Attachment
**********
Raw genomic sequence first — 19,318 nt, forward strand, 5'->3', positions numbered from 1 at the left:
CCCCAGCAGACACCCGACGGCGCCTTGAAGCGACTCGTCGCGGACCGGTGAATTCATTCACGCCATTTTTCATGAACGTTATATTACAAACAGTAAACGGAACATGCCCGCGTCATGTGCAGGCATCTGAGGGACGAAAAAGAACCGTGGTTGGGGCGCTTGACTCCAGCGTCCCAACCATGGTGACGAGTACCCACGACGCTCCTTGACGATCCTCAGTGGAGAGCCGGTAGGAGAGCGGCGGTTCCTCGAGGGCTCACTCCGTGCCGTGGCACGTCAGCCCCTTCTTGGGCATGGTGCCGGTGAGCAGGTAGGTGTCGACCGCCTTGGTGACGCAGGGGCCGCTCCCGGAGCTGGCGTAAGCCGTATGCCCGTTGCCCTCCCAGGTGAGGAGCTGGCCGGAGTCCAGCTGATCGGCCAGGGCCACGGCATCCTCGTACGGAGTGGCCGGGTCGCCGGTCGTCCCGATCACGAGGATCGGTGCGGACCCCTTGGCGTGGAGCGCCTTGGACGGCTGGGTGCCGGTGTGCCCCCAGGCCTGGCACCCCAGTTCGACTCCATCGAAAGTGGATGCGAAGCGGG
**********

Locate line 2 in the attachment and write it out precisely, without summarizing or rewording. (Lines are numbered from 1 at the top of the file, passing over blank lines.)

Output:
CCCCAGCAGACACCCGACGGCGCCTTGAAGCGACTCGTCGCGGACCGGTGAATTCATTCACGCCATTTTTCATGAACGTTATATTACAAACAGTAAACGGAACATGCCCGCGTCATGTGCAGGCATCTGAGGGACGAAAAAGAACCGTGGTTGGGGCGCTTGACTCCAGCGTCCCAACCATGGTGACGAGTACCCACGACGCTCCTTGACGATCCTCAGTGGAGAGCCGGTAGGAGAGCGGCGGTTCCTCGAGGGCTCACTCCGTGCCGTGGCACGTCAGCCCCTTCTTGGGCATGGTGCCGGTGAGCAGGTAGGTGTCGACCGCCTTGGTGACGCAGGGGCCGCTCCCGGAGCTGGCGTAAGCCGTATGCCCGTTGCCCTCCCAGGTGAGGAGCTGGCCGGAGTCCAGCTGATCGGCCAGGGCCACGGCATCCTCGTACGGAGTGGCCGGGTCGCCGGTCGTCCCGATCACGAGGATCGGTGCGGACCCCTTGGCGTGGAGCGCCTTGGACGGCTGGGTGCCGGTGTGCCCCCAGGCCTGGCACCCCAGTTCGACTCCATCGAAAGTGGATGCGAAGCGGG